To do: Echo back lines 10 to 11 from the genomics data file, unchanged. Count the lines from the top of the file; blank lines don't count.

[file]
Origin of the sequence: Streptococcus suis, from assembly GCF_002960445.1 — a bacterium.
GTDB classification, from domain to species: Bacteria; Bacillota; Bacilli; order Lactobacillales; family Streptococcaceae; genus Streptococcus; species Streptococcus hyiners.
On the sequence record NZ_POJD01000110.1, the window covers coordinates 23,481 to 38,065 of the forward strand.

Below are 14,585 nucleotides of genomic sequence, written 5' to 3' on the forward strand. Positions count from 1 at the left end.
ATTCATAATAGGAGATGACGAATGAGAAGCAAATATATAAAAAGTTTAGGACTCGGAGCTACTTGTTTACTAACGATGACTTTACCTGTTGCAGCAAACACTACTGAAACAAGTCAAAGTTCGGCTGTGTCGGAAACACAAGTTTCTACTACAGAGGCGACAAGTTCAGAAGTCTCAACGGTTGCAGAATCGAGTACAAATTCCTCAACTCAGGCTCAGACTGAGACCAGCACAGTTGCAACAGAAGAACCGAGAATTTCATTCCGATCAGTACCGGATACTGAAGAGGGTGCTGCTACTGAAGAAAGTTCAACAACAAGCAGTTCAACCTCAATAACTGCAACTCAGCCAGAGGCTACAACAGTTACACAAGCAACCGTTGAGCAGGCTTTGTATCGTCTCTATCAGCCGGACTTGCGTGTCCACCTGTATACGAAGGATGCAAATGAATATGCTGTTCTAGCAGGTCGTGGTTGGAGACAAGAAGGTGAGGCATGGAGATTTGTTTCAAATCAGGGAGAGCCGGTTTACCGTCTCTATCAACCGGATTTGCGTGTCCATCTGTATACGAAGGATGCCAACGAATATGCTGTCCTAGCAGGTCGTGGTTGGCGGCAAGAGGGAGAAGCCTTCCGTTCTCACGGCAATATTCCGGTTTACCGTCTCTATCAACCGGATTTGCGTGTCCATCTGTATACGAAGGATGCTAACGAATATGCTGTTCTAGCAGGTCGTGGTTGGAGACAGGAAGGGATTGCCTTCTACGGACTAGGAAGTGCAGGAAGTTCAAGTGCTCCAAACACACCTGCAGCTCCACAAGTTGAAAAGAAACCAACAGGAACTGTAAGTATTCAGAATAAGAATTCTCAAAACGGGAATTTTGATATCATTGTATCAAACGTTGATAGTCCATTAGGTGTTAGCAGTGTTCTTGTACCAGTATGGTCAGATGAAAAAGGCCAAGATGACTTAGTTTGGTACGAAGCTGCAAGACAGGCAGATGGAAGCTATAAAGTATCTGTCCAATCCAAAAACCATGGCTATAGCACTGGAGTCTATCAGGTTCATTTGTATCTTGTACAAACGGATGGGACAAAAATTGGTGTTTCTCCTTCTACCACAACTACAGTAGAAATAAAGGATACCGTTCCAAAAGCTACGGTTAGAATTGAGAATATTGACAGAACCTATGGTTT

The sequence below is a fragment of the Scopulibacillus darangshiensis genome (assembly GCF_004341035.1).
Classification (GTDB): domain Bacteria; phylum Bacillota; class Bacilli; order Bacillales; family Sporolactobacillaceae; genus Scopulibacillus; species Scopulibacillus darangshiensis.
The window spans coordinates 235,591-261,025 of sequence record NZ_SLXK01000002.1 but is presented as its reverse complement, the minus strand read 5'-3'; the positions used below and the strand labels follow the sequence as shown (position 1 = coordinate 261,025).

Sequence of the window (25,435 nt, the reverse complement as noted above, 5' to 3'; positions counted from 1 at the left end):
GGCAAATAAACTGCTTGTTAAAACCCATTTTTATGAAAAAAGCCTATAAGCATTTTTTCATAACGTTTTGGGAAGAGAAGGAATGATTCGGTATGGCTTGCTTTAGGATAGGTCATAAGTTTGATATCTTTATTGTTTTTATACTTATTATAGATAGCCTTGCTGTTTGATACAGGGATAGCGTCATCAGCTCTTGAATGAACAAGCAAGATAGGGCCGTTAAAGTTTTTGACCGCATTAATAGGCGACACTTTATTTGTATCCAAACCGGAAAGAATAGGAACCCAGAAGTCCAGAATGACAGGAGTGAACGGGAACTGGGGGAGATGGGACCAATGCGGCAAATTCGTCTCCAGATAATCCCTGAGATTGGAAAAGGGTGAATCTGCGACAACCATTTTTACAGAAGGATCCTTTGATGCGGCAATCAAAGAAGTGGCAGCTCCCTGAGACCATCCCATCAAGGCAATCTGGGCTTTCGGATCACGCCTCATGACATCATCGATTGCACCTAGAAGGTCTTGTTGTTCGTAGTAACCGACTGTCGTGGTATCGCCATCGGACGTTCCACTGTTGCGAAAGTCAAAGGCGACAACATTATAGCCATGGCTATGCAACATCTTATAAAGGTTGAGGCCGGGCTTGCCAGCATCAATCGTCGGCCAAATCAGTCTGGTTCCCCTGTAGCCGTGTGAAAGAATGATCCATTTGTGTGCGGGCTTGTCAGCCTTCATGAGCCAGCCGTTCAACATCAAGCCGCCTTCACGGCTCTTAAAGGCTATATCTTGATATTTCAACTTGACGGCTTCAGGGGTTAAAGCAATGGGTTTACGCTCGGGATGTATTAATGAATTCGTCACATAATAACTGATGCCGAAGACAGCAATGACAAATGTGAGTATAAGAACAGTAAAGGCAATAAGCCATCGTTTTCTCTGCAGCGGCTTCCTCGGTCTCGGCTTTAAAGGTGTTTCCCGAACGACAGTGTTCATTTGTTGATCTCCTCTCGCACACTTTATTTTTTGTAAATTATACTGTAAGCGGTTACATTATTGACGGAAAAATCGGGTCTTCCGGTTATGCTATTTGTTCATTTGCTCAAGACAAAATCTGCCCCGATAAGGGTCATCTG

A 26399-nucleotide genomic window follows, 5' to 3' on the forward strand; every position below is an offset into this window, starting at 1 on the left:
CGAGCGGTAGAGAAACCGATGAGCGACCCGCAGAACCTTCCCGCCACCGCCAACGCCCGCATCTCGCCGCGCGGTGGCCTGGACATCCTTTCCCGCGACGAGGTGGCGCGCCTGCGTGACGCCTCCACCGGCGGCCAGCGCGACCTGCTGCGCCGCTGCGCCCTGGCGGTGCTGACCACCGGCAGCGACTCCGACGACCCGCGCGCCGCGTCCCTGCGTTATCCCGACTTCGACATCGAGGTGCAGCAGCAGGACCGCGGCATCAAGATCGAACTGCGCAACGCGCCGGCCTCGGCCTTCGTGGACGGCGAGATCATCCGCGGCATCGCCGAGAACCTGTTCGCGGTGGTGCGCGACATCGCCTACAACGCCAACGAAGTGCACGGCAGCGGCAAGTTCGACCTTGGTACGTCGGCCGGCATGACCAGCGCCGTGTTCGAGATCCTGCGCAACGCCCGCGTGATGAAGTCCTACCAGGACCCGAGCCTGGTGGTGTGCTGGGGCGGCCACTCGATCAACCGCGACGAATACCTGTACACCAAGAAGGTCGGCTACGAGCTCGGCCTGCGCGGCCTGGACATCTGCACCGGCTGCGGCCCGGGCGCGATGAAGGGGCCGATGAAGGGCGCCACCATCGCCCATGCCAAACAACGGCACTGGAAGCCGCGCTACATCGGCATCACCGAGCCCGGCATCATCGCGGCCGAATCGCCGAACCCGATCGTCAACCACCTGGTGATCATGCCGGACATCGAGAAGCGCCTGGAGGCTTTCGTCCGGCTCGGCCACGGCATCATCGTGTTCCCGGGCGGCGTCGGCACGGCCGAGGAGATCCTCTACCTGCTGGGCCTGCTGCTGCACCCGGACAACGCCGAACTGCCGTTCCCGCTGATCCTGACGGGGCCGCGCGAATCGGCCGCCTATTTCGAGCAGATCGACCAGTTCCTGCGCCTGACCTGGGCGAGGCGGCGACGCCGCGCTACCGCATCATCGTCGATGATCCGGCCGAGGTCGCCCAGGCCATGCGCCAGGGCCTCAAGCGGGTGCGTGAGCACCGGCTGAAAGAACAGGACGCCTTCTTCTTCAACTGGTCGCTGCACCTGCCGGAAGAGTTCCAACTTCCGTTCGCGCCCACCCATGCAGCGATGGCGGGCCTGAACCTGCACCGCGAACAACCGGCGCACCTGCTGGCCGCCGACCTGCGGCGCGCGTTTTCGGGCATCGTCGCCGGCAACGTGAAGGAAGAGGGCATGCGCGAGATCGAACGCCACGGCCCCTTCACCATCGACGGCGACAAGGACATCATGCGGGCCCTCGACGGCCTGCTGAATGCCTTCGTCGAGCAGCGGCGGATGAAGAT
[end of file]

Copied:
GGCAAATAAACTGCTTGTTAAAACCCATTTTTATGAAAAAAGCCTATAAGCATTTTTTCATAACGTTTTGGGAAGAGAAGGAATGATTCGGTATGGCTTGCTTTAGGATAGGTCATAAGTTTGATATCTTTATTGTTTTTATACTTATTATAGATAGCCTTGCTGTTTGATACAGGGATAGCGTCATCAGCTCTTGAATGAACAAGCAAGATAGGGCCGTTAAAGTTTTTGACCGCATTAATAGGCGACACTTTATTTGTATCCAAACCGGAAAGAATAGGAACCCAGAAGTCCAGAATGACAGGAGTGAACGGGAACTGGGGGAGATGGGACCAATGCGGCAAATTCGTCTCCAGATAATCCCTGAGATTGGAAAAGGGTGAATCTGCGACAACCATTTTTACAGAAGGATCCTTTGATGCGGCAATCAAAGAAGTGGCAGCTCCCTGAGACCATCCCATCAAGGCAATCTGGGCTTTCGGATCACGCCTCATGACATCATCGATTGCACCTAGAAGGTCTTGTTGTTCGTAGTAACCGACTGTCGTGGTATCGCCATCGGACGTTCCACTGTTGCGAAAGTCAAAGGCGACAACATTATAGCCATGGCTATGCAACATCTTATAAAGGTTGAGGCCGGGCTTGCCAGCATCAATCGTCGGCCAAATCAGTCTGGTTCCCCTGTAGCCGTGTGAAAGAATGATCCATTTGTGTGCGGGCTTGTCAGCCTTCATGAGCCAGCCGTTCAACATCAAGCCGCCTTCACGGCTCTTAAAGGCTATATCTTGATATTTCAACTTGACGGCTTCAGGGGTTAAAGCAATGGGTTTACGCTCGGGATGTATTAATGAATTCGTCACATAATAACTGATGCCGAAGACAGCAATGACAAATGTGAGTATAAGAACAGTAAAGGCAATAAGCCATCGTTTTCTCTGCAGCGGCTTCCTCGGTCTCGGCTTTAAAGGTGTTTCCCGAACGACAGTGTTCATTTGTTGATCTCCTCTCGCACACTTTATTTTTTGTAAATTATACTGTAAGCGGTTACATTATTGACGGAAAAATCGGGTCTTCCGGTTATGCTATTTGTTCATTTGCTCAAGACAAAATCTGCCCCGATAAGGGTCATCTG

A 26399-nucleotide genomic window follows, 5' to 3' on the forward strand; every position below is an offset into this window, starting at 1 on the left: